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24 hours in Blithering


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Friday, 24 March 2017

24 hours in Blithering

In the latest episode in the long-running saga about the country's most challenged health economy Martin Plackard joins forces with the scourge of whistleblowers, whingers and waste Sir Trevor Longstay.

Wednesday 4:15pm 

Plackard is barely able to contain his excitement, which gives him the appearance of a weasel uncovering a nest of baby mice.

“Stephanie is moving on,” he says, attempting nonchalance. “Sir Trevor will be stepping in.”

“Oh, God! Not Longstay,” exclaims Liz Wanhope. “That’s all we need.”

Martin Plackard, head of STP communications and imagineering, brings his boss up to speed.

Stephanie Stent, chief executive of St Jordan’s, Blithering’s acute trust, is departing under a cloud. Her increasingly vocal concerns about the effects of funding pressures on patient safety have led to friction with the board and particularly with Sir Trevor Longstay, the chair. Now Stent has resigned amid banner headlines proclaiming boardroom treachery.

Plackard and Stent never saw eye to eye.  He considered her “unstrategic”. She referred to him as “Plonkard”.

By contrast, Plackard has never hidden his admiration for Sir Trevor Longstay, millionaire founder of the WasteAway clinical waste disposal and surgical supplies empire. Sir Trevor is a windbag of the old school, a stickler for process and a firm believer that you can measure the success of an organisation by the sheer weight of its board papers.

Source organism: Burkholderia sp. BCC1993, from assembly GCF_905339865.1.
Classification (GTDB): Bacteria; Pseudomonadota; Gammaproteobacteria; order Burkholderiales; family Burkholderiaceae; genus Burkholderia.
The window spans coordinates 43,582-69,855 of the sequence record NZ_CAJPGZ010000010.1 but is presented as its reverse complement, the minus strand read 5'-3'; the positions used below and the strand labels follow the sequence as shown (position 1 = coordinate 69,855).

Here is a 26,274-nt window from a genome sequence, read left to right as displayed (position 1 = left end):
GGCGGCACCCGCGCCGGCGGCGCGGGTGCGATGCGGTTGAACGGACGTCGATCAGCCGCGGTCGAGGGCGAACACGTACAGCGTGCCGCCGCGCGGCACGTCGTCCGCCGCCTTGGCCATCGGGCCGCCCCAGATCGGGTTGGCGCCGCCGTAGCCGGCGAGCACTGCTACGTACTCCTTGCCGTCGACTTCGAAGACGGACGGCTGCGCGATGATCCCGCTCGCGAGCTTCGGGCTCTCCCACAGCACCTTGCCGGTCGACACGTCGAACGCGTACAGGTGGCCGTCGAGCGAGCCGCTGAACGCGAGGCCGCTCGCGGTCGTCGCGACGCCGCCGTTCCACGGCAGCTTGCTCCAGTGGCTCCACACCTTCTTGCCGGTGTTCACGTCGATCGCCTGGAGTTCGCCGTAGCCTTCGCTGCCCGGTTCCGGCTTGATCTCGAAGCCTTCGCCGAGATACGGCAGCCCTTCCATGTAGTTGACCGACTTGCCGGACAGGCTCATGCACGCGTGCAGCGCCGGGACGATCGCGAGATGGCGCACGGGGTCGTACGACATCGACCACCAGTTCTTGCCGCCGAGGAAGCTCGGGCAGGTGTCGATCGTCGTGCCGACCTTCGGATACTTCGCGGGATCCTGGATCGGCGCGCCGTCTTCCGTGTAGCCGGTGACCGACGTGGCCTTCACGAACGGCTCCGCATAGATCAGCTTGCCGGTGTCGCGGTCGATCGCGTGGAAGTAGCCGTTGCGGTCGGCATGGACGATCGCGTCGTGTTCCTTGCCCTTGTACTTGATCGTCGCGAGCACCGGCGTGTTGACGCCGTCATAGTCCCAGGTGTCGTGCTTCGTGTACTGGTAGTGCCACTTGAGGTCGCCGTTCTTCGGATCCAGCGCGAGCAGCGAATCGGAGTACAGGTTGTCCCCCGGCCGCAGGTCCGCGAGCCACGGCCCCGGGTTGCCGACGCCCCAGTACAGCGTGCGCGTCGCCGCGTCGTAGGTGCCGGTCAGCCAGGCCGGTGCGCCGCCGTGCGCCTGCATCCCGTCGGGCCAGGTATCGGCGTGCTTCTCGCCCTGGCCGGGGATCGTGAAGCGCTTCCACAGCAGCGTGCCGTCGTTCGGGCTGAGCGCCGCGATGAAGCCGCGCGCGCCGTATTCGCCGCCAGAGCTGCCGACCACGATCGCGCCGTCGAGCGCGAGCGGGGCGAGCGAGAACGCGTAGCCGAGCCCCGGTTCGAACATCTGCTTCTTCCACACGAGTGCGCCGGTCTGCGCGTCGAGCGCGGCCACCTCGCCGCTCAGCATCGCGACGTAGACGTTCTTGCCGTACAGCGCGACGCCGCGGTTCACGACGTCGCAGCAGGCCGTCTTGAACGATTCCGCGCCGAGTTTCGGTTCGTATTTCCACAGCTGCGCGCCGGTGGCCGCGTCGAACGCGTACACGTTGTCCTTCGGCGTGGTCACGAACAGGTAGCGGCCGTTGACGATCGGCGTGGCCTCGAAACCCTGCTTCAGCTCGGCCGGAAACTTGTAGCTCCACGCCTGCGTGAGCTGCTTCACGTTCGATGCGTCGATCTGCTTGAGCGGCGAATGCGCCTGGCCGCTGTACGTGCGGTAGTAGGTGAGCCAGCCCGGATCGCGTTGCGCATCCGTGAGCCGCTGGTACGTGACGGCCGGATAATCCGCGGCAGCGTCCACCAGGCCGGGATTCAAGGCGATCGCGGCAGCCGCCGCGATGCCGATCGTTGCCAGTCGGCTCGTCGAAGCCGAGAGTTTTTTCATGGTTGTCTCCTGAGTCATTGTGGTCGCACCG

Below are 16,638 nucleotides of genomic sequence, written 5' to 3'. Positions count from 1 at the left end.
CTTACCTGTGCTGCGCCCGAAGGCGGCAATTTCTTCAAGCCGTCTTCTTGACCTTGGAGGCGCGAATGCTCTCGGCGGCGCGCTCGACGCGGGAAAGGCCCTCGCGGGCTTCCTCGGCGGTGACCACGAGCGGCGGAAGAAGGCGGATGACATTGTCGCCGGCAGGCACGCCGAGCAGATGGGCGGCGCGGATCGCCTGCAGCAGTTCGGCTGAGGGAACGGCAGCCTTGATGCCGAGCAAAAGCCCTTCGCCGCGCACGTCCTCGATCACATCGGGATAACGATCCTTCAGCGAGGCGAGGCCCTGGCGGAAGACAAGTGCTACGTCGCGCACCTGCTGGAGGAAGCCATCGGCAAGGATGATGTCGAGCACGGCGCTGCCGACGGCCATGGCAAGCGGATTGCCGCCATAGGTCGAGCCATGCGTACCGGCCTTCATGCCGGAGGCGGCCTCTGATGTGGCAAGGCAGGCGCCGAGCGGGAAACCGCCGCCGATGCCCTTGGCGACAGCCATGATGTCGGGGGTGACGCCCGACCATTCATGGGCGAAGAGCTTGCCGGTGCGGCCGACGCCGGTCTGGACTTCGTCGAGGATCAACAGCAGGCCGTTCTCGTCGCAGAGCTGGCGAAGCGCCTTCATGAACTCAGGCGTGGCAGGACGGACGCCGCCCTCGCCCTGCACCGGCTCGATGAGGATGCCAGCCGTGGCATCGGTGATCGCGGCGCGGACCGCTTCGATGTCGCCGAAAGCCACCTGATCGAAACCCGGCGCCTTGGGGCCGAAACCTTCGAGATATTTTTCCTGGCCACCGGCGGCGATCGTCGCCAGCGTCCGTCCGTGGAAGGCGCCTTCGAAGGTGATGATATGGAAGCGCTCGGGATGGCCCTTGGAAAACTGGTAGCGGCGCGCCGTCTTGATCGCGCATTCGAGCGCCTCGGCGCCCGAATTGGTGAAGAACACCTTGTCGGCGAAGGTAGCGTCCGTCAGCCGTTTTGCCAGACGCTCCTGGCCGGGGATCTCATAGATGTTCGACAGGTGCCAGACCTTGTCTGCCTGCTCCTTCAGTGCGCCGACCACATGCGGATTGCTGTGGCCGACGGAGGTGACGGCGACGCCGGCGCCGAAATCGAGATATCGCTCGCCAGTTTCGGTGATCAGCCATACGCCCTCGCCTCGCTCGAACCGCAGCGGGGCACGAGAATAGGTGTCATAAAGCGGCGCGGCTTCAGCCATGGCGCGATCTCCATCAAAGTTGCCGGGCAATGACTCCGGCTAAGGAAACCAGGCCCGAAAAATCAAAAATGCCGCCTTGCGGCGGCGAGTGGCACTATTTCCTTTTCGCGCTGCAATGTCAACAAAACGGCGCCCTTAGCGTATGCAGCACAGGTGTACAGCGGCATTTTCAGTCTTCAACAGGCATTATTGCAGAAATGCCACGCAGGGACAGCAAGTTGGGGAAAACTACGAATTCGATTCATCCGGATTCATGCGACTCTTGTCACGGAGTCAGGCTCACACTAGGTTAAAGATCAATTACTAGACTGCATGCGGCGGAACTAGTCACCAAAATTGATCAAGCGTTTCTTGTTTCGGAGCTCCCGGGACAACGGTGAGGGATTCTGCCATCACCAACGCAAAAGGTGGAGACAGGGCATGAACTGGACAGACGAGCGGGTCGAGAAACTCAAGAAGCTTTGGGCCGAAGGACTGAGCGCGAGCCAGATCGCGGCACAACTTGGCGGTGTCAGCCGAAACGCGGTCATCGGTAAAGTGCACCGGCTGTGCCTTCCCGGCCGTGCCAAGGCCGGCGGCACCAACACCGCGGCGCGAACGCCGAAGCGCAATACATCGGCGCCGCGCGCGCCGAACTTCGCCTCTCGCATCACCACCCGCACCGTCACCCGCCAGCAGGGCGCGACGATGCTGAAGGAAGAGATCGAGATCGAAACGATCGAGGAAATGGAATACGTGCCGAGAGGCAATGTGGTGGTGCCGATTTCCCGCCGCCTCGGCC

Once while playing a round of golf with the great man, Plackard had glowed with pride after Sir Trevor commended his STP comms plan for its “range, scope and above all density”.

“Sir Trevor will also take Stephanie’s role as STP lead until a suitable replacement can be found. I’ve got him an interview with the HSJ. Oh, and he’ll start by chairing tomorrow’s meeting,” Plackard says, with the air of a chap tucking into his first mouse of the day.  

“Oh God!” says Wanhope again.

Thursday 9:18am

The members of the STP steering group find it hard to concentrate as Dr David Rummage glowers at them through the soundproof glass wall of the boardroom that symbolises NHS Blithering CCG’s commitment to transparency.

Rummage is furious.

Sir Trevor has insisted that he is excluded from the voting on grounds of conflict of interest.  Rummage protests that his role as CCG chair, his major shareholding in the Our Blithering All Together “superpractice”, the RumCloud IT services business, and his RumaKabin GP pop-up premises venture bring a George Osborne-like wealth of experience to the steering group. But Sir Trevor is having none of it. Even Rummage’s trump card, his chairmanship of the governance subcommittee, cuts no ice.

Thursday 10:30am

During a break in the meeting. Plackard flicks on the wall-mounted LCD to display Sir Trevor’s interview in the online edition of the HSJ.  Beneath the headline “Longstay cleans up Blithering”, Sir Trevor pursues his favourite theme: how sloppy governance and lax moral standards are undermining confidence in public institutions.

He goes on to welcome the financial pressure that “keeps us all on our toes” and argues that the efficiency targets set for the NHS “are a good start but do not go far enough”. Sir Trevor reserves particular praise for the “sensible and pragmatic steps taken by the Department of Health to relax the NHS procurement rules”.